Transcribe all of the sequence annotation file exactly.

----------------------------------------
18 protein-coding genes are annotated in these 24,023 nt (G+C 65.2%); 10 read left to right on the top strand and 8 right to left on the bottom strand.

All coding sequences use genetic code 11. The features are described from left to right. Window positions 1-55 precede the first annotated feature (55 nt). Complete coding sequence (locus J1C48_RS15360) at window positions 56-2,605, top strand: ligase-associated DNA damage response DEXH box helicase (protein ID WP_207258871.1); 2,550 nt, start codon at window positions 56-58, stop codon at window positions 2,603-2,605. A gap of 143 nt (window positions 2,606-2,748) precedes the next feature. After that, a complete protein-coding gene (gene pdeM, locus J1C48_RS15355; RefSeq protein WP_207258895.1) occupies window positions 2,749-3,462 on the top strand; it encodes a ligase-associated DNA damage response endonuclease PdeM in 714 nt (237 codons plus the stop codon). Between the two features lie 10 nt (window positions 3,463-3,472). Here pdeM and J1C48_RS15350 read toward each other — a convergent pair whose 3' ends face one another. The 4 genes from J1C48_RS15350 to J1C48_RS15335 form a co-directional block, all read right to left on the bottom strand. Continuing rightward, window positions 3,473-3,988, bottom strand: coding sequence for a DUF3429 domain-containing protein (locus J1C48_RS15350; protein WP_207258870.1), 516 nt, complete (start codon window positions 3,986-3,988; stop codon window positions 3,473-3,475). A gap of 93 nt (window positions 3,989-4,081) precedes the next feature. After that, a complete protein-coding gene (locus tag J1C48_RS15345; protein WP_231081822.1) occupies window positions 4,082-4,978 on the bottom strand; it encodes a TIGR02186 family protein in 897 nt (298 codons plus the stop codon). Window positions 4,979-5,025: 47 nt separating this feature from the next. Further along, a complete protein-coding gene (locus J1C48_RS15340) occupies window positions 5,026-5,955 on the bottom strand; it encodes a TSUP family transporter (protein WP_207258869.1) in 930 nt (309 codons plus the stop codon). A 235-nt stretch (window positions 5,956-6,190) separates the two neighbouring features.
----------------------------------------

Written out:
18 protein-coding genes are annotated in these 24,023 nt (G+C 65.2%); 10 read left to right on the top strand and 8 right to left on the bottom strand.

All coding sequences use genetic code 11. The features are described from left to right. Window positions 1-55 precede the first annotated feature (55 nt). Complete coding sequence (locus J1C48_RS15360) at window positions 56-2,605, top strand: ligase-associated DNA damage response DEXH box helicase (protein ID WP_207258871.1); 2,550 nt, start codon at window positions 56-58, stop codon at window positions 2,603-2,605. A gap of 143 nt (window positions 2,606-2,748) precedes the next feature. After that, a complete protein-coding gene (gene pdeM, locus J1C48_RS15355; RefSeq protein WP_207258895.1) occupies window positions 2,749-3,462 on the top strand; it encodes a ligase-associated DNA damage response endonuclease PdeM in 714 nt (237 codons plus the stop codon). Between the two features lie 10 nt (window positions 3,463-3,472). Here pdeM and J1C48_RS15350 read toward each other — a convergent pair whose 3' ends face one another. The 4 genes from J1C48_RS15350 to J1C48_RS15335 form a co-directional block, all read right to left on the bottom strand. Continuing rightward, window positions 3,473-3,988, bottom strand: coding sequence for a DUF3429 domain-containing protein (locus J1C48_RS15350; protein WP_207258870.1), 516 nt, complete (start codon window positions 3,986-3,988; stop codon window positions 3,473-3,475). A gap of 93 nt (window positions 3,989-4,081) precedes the next feature. After that, a complete protein-coding gene (locus tag J1C48_RS15345; protein WP_231081822.1) occupies window positions 4,082-4,978 on the bottom strand; it encodes a TIGR02186 family protein in 897 nt (298 codons plus the stop codon). Window positions 4,979-5,025: 47 nt separating this feature from the next. Further along, a complete protein-coding gene (locus J1C48_RS15340) occupies window positions 5,026-5,955 on the bottom strand; it encodes a TSUP family transporter (protein WP_207258869.1) in 930 nt (309 codons plus the stop codon). A 235-nt stretch (window positions 5,956-6,190) separates the two neighbouring features.